FT Alphaville participated in a “Gold Bulls vs Bears” event hosted by the Association of Mining Analysts (AMA) on Wednesday.
The motion being discussed was:
Is gold’s role as a safe haven asset in the global financial system outdated and redundant and if the ubiquitous QE programs have been successful and the global economic upturn is confirmed, the price of gold will continue to struggle?
There may be signs that the wealthiest few zillionaires in emerging markets are outgrowing their love of bling or at least becoming more discerning.
But the fashion houses in Milan and Paris are unlikely to be losing sleep over that. Because for many millions in the EM, success and status remains all too bound up with having Chanel’s double-Cs on their handbag or an Ω on their wrist. Read more
According to the list of emerging and frontier sovereign debt covered by the specialists at Exotix (and Exotix cover a lot) the 10 per cent foreign-currency yield might be dying out (click to enlarge):
Beyond all the interesting (maybe precedent-setting) stuff about pari passu…
Since last week’s US Appeals Court ruling went against Argentina, there’s been a lot of comment about how the country could try changing the trustee or payments structure of the bonds which came out of its 2005-2010 restructuring. Read more
Capital Economics ponders whether falling commodities prices will harm the emerging economies that rely most on selling them, and comes up with an answer: not much. At least, for most of them… Read more
Or, a new Bloody Ridiculous Investment Concept to save Germany.
From Handelsblatt (in the fine FT Alphaville tradition of Google Translated German): Read more
Enthusiasm for emerging markets stocks is perhaps a little dampened of late, along with every other risk asset. But there’s still a widespread and intuitive perception that equities in a fast-growing economy are likely to be a good bet. In fact judging from this report by Bloomberg, there is strong foreign interest in Chinese stocks, which have been in a bear market for well over 18 months (never mind that domestic investors see things very differently).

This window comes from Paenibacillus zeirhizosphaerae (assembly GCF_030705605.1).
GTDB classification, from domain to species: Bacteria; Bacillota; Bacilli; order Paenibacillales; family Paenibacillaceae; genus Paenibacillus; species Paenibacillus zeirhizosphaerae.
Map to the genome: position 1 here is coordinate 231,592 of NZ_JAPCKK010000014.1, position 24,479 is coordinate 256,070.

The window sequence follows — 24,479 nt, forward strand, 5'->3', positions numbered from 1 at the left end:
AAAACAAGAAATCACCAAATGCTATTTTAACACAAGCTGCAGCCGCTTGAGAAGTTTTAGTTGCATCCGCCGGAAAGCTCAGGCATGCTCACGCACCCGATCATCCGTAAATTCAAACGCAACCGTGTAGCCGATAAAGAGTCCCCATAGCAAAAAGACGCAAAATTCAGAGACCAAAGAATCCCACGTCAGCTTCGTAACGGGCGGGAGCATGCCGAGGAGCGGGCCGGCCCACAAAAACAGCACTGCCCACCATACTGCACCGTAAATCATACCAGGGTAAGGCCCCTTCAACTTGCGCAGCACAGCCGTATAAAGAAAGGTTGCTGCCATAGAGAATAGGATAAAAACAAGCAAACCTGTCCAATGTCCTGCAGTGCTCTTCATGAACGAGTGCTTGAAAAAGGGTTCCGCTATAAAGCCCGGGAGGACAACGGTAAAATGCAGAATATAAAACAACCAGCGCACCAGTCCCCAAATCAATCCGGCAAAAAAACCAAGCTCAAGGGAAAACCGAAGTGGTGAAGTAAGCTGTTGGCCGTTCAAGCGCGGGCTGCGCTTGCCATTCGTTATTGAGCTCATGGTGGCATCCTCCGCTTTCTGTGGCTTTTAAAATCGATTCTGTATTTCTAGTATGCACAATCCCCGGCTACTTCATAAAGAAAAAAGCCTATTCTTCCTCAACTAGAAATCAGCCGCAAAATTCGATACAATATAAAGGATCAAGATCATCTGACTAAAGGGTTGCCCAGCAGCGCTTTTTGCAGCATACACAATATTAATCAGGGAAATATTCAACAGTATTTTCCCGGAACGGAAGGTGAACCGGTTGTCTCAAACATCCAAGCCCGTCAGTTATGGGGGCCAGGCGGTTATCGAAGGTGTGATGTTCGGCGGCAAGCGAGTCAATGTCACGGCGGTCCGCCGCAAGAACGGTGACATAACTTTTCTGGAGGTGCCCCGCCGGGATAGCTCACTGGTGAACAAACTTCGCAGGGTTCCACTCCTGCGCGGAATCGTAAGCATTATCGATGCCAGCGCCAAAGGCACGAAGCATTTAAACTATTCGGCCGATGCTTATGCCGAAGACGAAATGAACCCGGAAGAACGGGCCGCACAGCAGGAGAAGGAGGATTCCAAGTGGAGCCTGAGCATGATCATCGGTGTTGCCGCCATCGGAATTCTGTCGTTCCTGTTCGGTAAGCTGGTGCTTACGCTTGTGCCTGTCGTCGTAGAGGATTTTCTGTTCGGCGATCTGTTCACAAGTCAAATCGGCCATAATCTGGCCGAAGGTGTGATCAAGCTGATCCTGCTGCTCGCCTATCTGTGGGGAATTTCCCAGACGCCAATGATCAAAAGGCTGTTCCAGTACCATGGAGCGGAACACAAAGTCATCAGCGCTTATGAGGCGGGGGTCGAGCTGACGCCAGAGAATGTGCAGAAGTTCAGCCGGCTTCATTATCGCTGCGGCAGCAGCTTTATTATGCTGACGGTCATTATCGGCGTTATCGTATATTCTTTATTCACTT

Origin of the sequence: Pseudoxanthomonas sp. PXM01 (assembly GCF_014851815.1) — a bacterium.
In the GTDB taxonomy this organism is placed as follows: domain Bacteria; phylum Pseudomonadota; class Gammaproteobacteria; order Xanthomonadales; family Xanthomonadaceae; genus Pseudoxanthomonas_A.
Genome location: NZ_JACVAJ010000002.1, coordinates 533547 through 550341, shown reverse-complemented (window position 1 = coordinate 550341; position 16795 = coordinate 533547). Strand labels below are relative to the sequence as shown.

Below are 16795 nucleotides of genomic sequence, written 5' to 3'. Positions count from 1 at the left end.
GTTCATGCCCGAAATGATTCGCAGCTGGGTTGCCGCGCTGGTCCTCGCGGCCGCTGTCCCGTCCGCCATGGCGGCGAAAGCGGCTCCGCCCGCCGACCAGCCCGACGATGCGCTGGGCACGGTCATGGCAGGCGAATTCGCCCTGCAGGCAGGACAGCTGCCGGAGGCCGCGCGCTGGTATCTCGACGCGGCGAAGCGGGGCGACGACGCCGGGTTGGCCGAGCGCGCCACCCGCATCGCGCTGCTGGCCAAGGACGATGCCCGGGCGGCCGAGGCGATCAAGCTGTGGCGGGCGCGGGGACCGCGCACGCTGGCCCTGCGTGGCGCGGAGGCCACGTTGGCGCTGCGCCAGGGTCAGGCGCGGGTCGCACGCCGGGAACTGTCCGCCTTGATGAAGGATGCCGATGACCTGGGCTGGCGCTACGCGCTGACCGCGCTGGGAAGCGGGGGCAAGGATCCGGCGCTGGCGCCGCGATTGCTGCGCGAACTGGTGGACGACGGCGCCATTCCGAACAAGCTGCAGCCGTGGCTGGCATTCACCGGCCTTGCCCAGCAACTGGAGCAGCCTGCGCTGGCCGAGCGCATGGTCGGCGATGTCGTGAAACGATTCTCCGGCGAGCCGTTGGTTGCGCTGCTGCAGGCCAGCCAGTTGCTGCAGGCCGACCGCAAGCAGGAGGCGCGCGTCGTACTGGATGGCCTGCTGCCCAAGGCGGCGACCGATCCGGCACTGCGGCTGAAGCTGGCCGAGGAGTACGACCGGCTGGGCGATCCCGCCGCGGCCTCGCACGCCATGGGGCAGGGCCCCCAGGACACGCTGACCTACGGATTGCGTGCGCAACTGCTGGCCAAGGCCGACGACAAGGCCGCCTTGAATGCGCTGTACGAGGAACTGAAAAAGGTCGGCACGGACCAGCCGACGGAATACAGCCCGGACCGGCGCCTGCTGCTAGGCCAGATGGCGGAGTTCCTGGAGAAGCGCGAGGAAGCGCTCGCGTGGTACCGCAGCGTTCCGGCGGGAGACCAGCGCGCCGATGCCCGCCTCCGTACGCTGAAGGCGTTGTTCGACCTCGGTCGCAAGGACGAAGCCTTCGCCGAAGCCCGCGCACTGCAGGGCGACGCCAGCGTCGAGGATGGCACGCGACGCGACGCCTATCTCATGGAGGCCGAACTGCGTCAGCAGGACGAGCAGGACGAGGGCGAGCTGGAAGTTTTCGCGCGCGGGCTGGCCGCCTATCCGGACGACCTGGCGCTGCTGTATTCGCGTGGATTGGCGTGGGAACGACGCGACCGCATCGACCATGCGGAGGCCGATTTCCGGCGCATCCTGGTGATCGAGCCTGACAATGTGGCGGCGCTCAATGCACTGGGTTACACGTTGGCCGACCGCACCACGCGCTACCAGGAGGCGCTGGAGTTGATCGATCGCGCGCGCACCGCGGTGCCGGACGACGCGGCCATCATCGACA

But the broad assumption that GDP growth equals a good equities opportunity is wrong, according to Morgan Stanley. Read more
Consumer and business confidence in Europe and the US is down. Even McDonald’s, the fastfood eatery that ensures students can afford meat for dinner, is worried about the impact of the gloom on its profits. It’s ugly out there.
However, let’s take a moment to reflect on the longer term, and more global, picture.
Also we need to meet our quota of one positive news story per week. Courtesy of UBS, here’s how consumption of certain white goods generally evolves as the GDP per capital for a country increases (using data from Euromonitor as well as their own): Read more
IMD has released its latest competitiveness rankings, which measure ”how well countries manage their economic and human resources to increase their prosperity”. Needless to say, the usual European suspects are right down the bottom and falling: Spain (39), Portugal (41) and Greece (58).
More interestingly, research by the Switzerland-based business school confirms what we have suspected for some time — emerging countries are losing competitiveness. Read more
Presenting… the Bermuda Triangle of emerging markets FX!
Sort of. And one for emerging markets credit! Read more
So says HSBC’s Stephen King in the bank’s latest Emerging Markets Index quarterly. Click for the report:
A horribly-fonted chart from Ashmore Investment showing the development of local-currency emerging market fixed income debt…
Money has poured into emerging markets this year, with funds dedicated to the asset class enjoying their best start to a year since 2006 amid continued investor wariness over developed markets, the FT reports. Emerging market equity funds, which fell out of favour for much of last year, attracted $3.5bn in the week ending February 1, the most in almost a year, taking the total inflows this year to $11.3bn, according to EPFR Global, a data provider. Emerging market bond funds saw inflows of $1.2bn last week, the most since March last year. Buoyed by the renewed surge in capital inflows, emerging market currencies have also enjoyed a strong start to the year. “The appetite towards emerging markets has been so far remarkable,” strategists at Société Générale said in a recent note. “To a large extent, it has reflected some [European] debt crisis fatigue, and the fact that investors have been keen to put risk back on to the table.” Read more